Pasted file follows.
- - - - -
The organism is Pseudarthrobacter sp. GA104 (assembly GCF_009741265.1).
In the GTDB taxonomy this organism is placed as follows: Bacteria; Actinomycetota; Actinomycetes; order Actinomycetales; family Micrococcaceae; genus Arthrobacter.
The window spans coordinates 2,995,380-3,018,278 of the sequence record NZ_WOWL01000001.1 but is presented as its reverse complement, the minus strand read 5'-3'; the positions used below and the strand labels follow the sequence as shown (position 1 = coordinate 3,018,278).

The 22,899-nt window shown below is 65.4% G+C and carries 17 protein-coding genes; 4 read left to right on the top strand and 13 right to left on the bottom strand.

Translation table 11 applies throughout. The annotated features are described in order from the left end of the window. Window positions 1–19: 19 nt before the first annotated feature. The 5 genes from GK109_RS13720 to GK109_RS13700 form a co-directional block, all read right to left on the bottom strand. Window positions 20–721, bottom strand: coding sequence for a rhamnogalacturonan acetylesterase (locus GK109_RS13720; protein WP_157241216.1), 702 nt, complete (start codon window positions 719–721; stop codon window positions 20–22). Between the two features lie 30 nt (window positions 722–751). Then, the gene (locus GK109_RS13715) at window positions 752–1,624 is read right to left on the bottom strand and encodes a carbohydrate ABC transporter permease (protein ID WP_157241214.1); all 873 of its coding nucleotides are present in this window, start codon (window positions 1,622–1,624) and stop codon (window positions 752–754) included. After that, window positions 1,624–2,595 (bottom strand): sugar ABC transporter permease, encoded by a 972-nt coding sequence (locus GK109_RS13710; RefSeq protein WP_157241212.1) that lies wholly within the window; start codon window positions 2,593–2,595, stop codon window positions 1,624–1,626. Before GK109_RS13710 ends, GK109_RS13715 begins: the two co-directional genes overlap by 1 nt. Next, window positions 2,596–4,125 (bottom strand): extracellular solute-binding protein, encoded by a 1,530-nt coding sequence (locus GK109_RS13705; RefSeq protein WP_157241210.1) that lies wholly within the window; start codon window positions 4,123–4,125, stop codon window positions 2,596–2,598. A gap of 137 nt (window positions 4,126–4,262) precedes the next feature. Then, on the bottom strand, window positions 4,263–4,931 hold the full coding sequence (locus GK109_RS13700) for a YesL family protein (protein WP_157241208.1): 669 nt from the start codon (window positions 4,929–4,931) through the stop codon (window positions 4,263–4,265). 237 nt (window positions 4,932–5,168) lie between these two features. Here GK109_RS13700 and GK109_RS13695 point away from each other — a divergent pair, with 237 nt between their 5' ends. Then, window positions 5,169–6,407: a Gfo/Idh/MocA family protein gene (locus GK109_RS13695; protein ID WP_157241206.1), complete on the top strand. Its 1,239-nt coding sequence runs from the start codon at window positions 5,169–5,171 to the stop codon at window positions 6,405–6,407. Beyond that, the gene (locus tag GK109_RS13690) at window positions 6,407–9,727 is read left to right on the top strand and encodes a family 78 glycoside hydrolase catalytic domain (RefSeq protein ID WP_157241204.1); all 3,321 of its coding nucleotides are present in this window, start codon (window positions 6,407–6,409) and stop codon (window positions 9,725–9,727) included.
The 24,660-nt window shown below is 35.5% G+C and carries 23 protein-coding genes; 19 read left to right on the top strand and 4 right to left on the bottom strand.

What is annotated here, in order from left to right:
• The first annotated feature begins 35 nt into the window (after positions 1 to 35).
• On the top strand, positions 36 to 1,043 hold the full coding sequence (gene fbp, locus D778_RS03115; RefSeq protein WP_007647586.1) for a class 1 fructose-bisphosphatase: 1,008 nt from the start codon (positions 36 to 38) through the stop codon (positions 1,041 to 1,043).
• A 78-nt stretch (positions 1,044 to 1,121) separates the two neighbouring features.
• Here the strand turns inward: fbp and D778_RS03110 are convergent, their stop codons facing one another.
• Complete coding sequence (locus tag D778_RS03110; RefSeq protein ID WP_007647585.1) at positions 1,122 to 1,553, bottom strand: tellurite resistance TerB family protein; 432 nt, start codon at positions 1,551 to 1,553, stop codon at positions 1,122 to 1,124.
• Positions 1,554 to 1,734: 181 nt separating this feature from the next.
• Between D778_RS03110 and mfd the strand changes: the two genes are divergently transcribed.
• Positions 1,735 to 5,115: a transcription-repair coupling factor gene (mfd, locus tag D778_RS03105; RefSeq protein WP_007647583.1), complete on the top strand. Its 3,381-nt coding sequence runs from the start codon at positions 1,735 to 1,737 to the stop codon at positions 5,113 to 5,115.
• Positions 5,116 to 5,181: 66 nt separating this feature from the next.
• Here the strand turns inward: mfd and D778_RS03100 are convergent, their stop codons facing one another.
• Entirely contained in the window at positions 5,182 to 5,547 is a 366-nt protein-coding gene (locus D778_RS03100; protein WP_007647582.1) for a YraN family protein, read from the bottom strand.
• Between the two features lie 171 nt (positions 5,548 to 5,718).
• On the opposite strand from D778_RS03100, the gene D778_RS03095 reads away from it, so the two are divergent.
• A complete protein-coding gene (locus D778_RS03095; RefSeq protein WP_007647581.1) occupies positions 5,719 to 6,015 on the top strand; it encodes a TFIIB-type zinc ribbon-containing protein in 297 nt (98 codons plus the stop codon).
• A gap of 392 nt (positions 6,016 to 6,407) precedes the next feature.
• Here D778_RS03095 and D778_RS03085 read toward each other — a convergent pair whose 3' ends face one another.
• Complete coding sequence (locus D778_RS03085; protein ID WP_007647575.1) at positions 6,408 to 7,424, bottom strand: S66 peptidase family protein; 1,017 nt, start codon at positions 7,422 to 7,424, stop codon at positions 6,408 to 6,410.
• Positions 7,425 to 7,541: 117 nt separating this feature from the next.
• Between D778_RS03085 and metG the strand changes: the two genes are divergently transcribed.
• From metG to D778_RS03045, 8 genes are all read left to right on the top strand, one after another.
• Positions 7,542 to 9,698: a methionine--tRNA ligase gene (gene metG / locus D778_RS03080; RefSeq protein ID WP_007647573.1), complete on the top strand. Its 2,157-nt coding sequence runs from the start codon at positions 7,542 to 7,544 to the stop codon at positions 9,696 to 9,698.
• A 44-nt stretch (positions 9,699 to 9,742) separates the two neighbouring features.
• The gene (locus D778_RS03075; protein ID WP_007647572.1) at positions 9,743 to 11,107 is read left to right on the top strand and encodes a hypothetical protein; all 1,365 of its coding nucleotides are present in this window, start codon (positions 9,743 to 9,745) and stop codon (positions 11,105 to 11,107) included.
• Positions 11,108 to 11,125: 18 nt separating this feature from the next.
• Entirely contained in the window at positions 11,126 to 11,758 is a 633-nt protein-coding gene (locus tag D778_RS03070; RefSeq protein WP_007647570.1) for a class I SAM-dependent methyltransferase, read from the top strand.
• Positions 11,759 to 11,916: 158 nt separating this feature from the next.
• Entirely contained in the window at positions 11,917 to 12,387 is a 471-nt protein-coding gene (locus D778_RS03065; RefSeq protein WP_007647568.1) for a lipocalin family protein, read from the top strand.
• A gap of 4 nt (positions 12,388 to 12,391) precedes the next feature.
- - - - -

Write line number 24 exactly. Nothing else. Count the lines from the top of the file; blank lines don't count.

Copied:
• Complete coding sequence (locus D778_RS03085; protein ID WP_007647575.1) at positions 6,408 to 7,424, bottom strand: S66 peptidase family protein; 1,017 nt, start codon at positions 7,422 to 7,424, stop codon at positions 6,408 to 6,410.